Point shaving

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In organized sports, point shaving is a type of match fixing where the perpetrators try to change the final score of a game without changing who wins. This is typically done by players colluding with gamblers to prevent a team from covering a published point spread, where gamblers bet on the margin of victory. The practice of shaving points is illegal in some countries, and stiff penalties are imposed for those caught and convicted, including jail time.

A point-shaving scheme generally involves a sports gambler and one or more players of the team favored to win the game. In exchange for a bribe, the player or players agree to ensure that their team will not "cover the point spread" (the bribed player's team may still win but not by as big a margin as that predicted by bookmakers). The gambler then wagers against the bribed team. Alternatively, players on the team picked to lose may be bribed to lose by more points than the indicated point spread, and gamblers will wager on their opponents, the favorites, to cover the spread. Also, an official (referee) of the game may be bribed, or even bet on his own behalf, so that one or more "close calls" will be called in favor of the "underdog" rather than the team favored to win.


The Dixie Classic was played at Reynolds Coliseum in Raleigh, North Carolina

Basketball is a particularly easy medium for shaving points because of the scoring tempo of the game and the ease by which one player can influence key events. By deliberately missing shots or committing turnovers or fouls, a corrupt player can covertly ensure that his team fails to cover the point spread without an outright loss. This is further complicated due to the similar behavior of an honest player who takes a shot and misses. Although the NCAA has adopted a zero-tolerance policy with respect to gambling activity by its players; some critics[who?] believe that it unwittingly encouraged point shaving due to its formerly strict rules regarding amateurism, combined with the large amount of money wagered on its games. The NCAA has produced posters warning players not to engage in point shaving.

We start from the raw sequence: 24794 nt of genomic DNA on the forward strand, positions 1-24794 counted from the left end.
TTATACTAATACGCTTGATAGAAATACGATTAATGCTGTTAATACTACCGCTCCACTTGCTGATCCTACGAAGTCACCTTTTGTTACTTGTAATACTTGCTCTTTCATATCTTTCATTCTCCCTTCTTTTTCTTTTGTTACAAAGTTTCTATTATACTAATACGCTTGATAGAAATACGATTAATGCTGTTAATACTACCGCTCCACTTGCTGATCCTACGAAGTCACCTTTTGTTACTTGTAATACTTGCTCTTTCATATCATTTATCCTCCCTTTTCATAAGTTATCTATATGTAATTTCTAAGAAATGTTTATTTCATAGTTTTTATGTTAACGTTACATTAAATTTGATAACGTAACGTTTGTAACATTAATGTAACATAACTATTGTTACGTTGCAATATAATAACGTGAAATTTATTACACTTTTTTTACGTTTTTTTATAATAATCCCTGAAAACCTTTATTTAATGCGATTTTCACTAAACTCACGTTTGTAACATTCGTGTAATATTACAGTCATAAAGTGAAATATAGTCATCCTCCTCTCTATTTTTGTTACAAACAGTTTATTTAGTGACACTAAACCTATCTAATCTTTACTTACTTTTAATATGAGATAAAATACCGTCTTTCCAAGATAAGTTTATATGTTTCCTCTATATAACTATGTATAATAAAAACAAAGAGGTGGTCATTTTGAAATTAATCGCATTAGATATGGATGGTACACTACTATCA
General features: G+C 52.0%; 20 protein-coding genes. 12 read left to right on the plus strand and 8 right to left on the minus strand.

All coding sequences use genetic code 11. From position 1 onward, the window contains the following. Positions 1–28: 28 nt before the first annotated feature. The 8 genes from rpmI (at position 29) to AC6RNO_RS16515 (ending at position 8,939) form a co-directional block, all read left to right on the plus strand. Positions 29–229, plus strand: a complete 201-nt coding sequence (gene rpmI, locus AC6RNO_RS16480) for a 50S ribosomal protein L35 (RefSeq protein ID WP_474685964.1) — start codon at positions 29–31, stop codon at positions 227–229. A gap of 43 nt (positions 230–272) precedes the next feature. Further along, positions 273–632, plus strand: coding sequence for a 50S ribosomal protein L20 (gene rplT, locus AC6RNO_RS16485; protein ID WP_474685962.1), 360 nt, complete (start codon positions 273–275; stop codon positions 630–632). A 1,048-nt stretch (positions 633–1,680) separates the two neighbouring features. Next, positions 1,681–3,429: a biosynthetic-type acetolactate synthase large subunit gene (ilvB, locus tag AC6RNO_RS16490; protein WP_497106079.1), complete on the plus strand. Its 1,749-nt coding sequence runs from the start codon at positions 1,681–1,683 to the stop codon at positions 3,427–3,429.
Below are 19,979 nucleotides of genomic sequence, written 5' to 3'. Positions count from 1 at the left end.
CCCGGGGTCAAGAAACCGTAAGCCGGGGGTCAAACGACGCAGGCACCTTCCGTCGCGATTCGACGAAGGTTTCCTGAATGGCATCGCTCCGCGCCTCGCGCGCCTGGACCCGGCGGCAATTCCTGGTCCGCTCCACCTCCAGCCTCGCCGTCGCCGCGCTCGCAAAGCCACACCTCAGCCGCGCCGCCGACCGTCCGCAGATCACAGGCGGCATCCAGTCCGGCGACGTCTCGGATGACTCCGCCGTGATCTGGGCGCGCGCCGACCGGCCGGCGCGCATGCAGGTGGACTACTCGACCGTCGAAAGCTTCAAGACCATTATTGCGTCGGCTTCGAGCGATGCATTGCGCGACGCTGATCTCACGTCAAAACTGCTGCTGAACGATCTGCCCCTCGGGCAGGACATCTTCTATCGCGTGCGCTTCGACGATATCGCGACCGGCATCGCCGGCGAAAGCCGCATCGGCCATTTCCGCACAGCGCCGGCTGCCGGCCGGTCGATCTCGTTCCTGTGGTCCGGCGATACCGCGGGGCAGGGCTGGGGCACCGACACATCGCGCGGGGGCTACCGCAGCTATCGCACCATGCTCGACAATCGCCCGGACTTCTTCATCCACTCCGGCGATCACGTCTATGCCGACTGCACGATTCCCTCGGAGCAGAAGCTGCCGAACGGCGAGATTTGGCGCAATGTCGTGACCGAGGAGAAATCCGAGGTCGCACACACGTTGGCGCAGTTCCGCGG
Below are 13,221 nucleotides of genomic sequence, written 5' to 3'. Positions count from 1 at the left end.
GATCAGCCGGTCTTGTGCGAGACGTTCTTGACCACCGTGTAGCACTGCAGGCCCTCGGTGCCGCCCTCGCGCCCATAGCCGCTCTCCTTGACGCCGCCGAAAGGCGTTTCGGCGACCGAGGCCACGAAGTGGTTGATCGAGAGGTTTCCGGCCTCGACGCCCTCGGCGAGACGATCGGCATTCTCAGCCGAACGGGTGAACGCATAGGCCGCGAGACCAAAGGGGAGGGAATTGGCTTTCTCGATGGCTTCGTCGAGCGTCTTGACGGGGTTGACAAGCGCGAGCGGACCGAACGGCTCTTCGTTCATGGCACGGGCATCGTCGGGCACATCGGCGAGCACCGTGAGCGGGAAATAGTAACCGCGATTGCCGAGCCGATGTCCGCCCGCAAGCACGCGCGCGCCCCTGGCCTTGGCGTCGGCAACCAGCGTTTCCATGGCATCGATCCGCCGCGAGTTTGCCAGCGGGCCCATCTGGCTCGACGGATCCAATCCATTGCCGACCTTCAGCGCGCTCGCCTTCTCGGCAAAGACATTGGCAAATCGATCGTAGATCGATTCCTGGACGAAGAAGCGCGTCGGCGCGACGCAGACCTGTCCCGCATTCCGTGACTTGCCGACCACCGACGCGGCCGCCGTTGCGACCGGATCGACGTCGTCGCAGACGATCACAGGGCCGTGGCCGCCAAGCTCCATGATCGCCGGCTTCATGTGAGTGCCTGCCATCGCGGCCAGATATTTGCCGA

Famous examples of point shaving are the CCNY point-shaving scandal in 1950–51; the Dixie Classic scandal of 1961; the Boston College basketball point-shaving scandal of 1978–79, which was perpetrated by gangsters Henry Hill and Jimmy Burke; and the Tulane men's basketball point-shaving scandal of 1984–85, which led the university to disband its program for four seasons.

On 15 August 2007, NBA referee Tim Donaghy pleaded guilty to two felonies related to wagering on games that he officiated in a scheme somewhat related to point shaving. The difference in this case was that Donaghy sought to affect the outcome of over-under bets by changing calls so that both teams would score more than predicted, thus seeking to give the impression that at worst that he was merely strictly calling fouls as opposed to being outright biased.

In popular culture[edit]

In the television series The Sopranos, the character Carmine Lupertazzi Sr. was reputed to have invented the concept of point shaving in 1951.

Point shaving is an underlying plot thread in the 1974 film The Longest Yard and the 2005 remake. In both films, the character Paul "Wrecking" Crewe, a former professional quarterback, was kicked out of the NFL for point shaving prior to the events of the films.

In One Tree Hill, Nathan Scott, a basketball player, colludes with a gambler to shave points during the semi-finals. This eventually leads to him losing a scholarship to Duke University and derailing his college prospects.